Baumel served as a tank commander in the Israel Defense Forces (IDF). [3] Close to the end of his military service Baumel was involved in the Battle of Sultan Yacoub in the 1982 Lebanon War. [1] On June 11, 1982, his unit was attacked and, after the battle, he and five others were reported as missing in action. [3] Later on the day of the battle, Western journalists from Time , Associated Press, and La Stampa , as well as Syrian media sources, reported that three Israeli soldiers and their tank were paraded through Damascus in a "victory march". [2] [4] However, the images from this event were too blurry to verify the participants. [2] A few weeks after the incident, Syria announced it had interred four bodies in a Jewish cemetery; however, the exhumation of the graves by the Red Cross in 1983 turned up only one Israeli soldier reported missing from the battle, who was returned to Israel, and three Arabs. [4] [3] Of the other missing soldiers, Hezi Shai was captured by the Popular Front for the Liberation of Palestine – General Command and taken to Syria, where he was discovered two years later and returned to Israel in a prisoner exchange in 1985. [2] [3] Aryeh Lieberman had also been taken to Syria and was returned to Israel in 1984. [2]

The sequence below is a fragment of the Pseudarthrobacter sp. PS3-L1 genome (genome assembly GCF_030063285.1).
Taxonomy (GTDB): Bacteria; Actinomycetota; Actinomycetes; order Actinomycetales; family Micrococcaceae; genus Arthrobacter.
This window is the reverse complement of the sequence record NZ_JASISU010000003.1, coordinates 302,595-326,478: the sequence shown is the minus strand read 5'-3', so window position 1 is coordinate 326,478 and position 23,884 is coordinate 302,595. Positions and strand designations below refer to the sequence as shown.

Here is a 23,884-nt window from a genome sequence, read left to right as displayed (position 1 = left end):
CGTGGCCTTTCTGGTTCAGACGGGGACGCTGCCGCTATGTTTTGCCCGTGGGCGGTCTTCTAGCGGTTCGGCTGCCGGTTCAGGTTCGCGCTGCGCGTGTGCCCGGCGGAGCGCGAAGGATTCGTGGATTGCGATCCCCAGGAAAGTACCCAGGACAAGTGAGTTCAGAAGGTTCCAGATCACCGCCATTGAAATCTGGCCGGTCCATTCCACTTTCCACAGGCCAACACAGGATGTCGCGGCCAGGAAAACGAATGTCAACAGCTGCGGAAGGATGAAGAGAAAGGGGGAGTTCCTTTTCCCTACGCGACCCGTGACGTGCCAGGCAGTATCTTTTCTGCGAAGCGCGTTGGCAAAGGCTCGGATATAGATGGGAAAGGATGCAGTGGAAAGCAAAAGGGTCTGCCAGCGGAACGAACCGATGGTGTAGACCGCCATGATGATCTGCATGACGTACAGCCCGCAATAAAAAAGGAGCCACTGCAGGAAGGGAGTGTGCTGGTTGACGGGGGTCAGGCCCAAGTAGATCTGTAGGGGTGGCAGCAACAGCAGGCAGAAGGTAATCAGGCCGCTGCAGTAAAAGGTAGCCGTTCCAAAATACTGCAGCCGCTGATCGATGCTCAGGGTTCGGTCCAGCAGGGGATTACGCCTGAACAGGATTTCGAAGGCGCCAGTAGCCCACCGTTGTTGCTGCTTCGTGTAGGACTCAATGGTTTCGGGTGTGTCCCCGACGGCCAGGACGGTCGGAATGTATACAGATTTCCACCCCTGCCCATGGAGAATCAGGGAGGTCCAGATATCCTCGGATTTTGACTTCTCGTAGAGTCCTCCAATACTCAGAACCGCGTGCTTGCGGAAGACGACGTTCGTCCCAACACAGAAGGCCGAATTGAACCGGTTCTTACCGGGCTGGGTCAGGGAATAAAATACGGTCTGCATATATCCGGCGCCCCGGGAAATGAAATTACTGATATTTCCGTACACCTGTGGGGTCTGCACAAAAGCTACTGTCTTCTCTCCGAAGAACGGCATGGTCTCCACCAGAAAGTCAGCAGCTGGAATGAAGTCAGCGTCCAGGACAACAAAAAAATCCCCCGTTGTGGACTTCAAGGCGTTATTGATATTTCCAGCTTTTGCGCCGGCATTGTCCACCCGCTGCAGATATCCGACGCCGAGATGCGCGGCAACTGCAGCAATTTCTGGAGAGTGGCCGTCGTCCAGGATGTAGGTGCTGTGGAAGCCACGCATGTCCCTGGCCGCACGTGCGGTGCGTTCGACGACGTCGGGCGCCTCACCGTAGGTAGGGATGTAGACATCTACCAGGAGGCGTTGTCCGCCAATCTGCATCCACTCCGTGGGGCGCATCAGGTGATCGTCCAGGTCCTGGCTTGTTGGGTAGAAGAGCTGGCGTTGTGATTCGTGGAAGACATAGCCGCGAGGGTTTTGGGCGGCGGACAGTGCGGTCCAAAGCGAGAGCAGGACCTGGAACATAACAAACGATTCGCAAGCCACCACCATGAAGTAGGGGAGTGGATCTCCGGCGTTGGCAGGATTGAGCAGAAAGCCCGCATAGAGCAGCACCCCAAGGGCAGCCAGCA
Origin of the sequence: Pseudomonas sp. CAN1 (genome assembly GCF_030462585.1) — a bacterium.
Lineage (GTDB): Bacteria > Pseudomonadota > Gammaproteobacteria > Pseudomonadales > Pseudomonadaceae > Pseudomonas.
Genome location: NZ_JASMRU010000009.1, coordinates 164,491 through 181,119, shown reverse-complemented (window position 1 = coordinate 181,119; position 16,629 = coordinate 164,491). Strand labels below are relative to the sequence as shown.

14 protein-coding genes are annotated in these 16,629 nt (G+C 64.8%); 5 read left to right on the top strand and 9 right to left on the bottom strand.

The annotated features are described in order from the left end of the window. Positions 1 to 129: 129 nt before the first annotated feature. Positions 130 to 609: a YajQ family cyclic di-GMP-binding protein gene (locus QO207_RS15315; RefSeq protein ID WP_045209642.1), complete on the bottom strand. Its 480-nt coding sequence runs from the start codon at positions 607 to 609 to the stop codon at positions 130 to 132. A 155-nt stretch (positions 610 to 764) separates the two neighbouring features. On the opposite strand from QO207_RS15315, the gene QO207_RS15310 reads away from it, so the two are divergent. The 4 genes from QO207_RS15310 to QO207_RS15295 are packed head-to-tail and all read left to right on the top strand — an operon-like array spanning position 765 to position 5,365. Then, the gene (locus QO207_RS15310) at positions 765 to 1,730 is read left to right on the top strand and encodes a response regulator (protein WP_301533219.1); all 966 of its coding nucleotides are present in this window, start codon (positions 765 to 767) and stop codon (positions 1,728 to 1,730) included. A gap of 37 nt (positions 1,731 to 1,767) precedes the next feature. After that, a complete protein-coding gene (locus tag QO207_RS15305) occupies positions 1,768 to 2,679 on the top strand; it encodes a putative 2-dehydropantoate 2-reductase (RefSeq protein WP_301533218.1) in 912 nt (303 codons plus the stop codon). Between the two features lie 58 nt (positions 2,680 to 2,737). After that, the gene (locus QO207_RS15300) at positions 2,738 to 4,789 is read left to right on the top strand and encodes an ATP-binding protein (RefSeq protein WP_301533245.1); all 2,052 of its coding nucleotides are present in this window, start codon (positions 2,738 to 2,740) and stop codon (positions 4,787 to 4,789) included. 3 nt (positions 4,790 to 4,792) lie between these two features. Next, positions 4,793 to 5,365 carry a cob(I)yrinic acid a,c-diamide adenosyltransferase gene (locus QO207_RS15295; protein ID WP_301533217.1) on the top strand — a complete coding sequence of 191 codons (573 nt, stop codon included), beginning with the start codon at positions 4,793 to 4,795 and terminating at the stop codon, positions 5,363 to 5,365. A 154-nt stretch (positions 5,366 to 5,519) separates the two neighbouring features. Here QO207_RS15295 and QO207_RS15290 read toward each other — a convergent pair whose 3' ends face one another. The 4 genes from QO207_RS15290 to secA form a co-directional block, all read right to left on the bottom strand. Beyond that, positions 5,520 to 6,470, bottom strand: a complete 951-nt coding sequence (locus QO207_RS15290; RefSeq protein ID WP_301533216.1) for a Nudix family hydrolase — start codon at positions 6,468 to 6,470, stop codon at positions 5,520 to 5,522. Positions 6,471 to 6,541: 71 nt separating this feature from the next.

1982 Lebanon War 1982 war between Israel and forces in Lebanon

The 1982 Lebanon War, dubbed Operation Peace for Galilee by the Israeli government, later known in Israel as the Lebanon War or the First Lebanon War, and known in Lebanon as "the invasion", began on 6 June 1982, when the Israel Defense Forces (IDF) invaded southern Lebanon, after repeated attacks and counter-attacks between the Palestine Liberation Organization (PLO) operating in southern Lebanon and the IDF that had caused civilian casualties on both sides of the border. The military operation was launched after gunmen from Abu Nidal's organization attempted to assassinate Shlomo Argov, Israel's ambassador to the United Kingdom. Israeli Prime Minister Menachem Begin blamed Abu Nidal's enemy, the PLO, for the incident, and treated the incident as a casus belli for the invasion.

Missing in action military casualty classification used for military persons missing during active service due to apparently involuntary reasons

Missing in action (MIA) is a casualty classification assigned to combatants, military chaplains, combat medics, and prisoners of war who are reported missing during wartime or ceasefire. They may have been killed, wounded, captured, or deserted. If deceased, neither their remains nor grave has been positively identified. Becoming MIA has been an occupational risk for as long as there has been warfare.